I wouldn’t rank Cursed up there with Wes Craven’s best or anything like that, but I don’t think the director was aiming for that kind of accolade with this film anyway. Cursed finds Craven relaxed, having fun, and paying tribute to the monster movies he grew up loving. Throw in a time capsule cast & some classic werewolf puppetry/costuming from special effects master & John Landis collaborator Rick Baker (when the film isn’t indulging in ill-advised CGI) and you have a perfectly enjoyable midnight monster movie pastiche. Not that I wouldn’t have enjoyed a straight-forward Teen Wolf III high school wrestling picture in its place.

-Brandon Ledet

Grandma (2015)

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three star

Director Paul Weitz has a confusing list of credits. The only connection I can draw between his works (which include American Pie, About a Boy, Down to Earth, Little Fockers, and Being Flynn) is that they tend to be underwhelming films with phenomenal casts. There’s nothing particularly distinct about Weitz’s aesthetic or choice in projects, but he has had the good fortune of working with such diverse talents as Robert DeNiro, Chris Rock, Tina Fey, Scarlett Johansson, Willem Dafoe, John C. Reilly, Dustin Hoffman, Barbara Streisand, Paul Dano, Julianne Moore, and the list goes on. Too bad few (if any) of his films have been worthy of the talent involved. It’s no surprise, then, that I was drawn to the theater for Weitz’s latest picture, Grandma, based on the strength of its two leads alone. It’s also no surprise that the film was okay at best & survived solely on the strength of its lead performances & long list of cameos. If Weitz has a shtick or a calling card as a director, that reaction was pretty much par for the course.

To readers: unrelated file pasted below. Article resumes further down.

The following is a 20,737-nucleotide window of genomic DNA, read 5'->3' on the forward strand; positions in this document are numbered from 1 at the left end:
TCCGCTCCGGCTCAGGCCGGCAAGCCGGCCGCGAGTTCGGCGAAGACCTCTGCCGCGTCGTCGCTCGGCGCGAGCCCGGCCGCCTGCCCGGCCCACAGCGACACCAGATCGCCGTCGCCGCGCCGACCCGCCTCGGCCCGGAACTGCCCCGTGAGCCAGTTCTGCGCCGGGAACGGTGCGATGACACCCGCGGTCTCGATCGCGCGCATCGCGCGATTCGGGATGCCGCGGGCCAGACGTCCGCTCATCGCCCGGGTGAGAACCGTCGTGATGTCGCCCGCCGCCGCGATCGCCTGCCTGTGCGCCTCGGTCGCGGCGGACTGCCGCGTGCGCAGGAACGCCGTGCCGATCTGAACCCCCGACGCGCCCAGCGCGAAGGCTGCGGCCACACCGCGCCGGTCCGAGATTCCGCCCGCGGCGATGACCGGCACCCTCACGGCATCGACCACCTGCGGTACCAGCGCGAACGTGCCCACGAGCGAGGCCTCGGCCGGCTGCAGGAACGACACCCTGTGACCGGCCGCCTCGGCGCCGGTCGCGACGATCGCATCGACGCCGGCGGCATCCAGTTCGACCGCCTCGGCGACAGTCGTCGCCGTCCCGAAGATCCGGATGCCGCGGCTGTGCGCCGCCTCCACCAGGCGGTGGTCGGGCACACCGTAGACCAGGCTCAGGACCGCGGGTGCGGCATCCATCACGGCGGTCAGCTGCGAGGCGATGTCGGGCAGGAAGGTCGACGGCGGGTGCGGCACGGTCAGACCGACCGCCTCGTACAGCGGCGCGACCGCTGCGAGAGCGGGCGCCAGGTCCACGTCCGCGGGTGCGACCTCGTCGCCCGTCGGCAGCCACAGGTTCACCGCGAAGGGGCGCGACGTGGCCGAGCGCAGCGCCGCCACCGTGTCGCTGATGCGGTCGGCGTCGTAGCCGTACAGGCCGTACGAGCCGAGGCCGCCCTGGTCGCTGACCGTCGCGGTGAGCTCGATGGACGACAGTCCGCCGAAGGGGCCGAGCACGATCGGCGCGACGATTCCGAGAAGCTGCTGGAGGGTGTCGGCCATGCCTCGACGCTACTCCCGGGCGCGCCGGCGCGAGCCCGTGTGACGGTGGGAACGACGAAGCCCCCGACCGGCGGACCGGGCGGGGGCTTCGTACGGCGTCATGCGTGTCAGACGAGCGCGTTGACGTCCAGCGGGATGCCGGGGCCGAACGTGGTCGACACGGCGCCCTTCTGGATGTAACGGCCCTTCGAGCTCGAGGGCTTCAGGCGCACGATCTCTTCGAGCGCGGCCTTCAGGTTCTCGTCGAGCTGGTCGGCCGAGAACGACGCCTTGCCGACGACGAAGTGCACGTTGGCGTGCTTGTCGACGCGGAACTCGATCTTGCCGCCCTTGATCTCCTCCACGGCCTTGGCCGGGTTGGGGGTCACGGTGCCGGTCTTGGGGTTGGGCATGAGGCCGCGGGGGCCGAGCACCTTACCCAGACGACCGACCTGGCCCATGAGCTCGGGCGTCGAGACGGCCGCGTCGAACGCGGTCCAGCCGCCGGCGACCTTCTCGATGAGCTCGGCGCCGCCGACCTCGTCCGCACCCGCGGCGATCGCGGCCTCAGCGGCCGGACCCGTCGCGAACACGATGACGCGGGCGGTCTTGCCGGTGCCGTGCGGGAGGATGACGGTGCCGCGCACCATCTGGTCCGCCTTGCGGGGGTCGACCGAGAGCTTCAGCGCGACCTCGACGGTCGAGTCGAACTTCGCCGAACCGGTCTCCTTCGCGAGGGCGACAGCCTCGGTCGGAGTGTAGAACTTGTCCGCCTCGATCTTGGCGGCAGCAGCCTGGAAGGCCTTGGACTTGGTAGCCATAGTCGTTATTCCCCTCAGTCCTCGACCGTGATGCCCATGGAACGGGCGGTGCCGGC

Always dependable comedian Lily Tomlin plays Grandma‘s titular matriarch, a misanthropic lesbian poet who was “marginally well known 40 years ago”, but now suffers an over-the-hump slump of nonproductive self-deprecation in the wake of her longtime partner’s death. Saddled with the lingering debt of her deceased partner’s medical bills, Tomlin’s poet protagonist barely gets by on one-off gigs as a guest lecturer on college campuses. This perilous financial situation is strained even more by the unexpected appearance of her teenage granddaughter Sage (Electrick Children‘s Julia Garner), who only has a few hours to raise over 600 dollars for an appointment to terminate an unwanted pregnancy. What results is a sort of Day in the Life roadtrip comedy-drama as Sage tags along on her miserly grandma’s attempts to hit up ghosts from her past for spare cash. Grandma not quite as funny or as transgressive as the multi-generational roadtrip debauchery-fest Tammy or the frank abortion comedy Obvious Child, but it is a mildly enjoyable picture that leaves room for welcome extended cameos from folks like Laverne Cox, Judy Greer, John Cho, and Sam Elliott, not to mention the killer lead performances from Tomlin & Garner.